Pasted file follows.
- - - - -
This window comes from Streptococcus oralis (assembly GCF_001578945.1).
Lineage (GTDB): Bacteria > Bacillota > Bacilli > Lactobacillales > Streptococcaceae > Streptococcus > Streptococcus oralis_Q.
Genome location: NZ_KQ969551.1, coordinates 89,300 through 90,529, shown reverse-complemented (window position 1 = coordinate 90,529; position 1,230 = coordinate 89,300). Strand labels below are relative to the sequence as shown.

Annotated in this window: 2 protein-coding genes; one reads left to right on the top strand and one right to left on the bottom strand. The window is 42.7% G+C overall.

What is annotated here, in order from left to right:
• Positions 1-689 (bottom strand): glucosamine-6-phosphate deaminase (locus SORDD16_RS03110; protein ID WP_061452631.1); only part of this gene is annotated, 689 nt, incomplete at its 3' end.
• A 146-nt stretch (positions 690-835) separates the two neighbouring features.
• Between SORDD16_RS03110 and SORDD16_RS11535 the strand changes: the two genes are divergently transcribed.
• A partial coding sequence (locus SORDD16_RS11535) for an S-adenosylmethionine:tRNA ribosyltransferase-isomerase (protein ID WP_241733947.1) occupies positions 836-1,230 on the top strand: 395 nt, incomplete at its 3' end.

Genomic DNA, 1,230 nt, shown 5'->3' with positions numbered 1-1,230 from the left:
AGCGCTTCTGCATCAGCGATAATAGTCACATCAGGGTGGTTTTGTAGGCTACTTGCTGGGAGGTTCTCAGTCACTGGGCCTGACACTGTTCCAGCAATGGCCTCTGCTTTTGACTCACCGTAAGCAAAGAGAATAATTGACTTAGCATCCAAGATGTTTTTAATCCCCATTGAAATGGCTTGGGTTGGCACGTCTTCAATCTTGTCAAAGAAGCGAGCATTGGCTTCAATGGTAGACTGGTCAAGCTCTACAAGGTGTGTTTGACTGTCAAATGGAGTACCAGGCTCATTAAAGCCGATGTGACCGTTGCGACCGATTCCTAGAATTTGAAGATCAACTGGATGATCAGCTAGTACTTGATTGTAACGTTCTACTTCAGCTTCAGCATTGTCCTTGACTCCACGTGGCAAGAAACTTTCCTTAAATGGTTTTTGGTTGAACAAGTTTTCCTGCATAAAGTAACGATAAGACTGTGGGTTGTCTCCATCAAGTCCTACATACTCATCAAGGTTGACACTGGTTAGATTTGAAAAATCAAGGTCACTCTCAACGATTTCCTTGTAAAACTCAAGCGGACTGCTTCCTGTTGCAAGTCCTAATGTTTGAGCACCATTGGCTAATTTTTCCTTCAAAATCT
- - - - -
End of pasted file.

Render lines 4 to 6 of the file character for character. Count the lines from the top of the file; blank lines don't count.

Annotated in this window: 2 protein-coding genes; one reads left to right on the top strand and one right to left on the bottom strand. The window is 42.7% G+C overall.

What is annotated here, in order from left to right:
• Positions 1-689 (bottom strand): glucosamine-6-phosphate deaminase (locus SORDD16_RS03110; protein ID WP_061452631.1); only part of this gene is annotated, 689 nt, incomplete at its 3' end.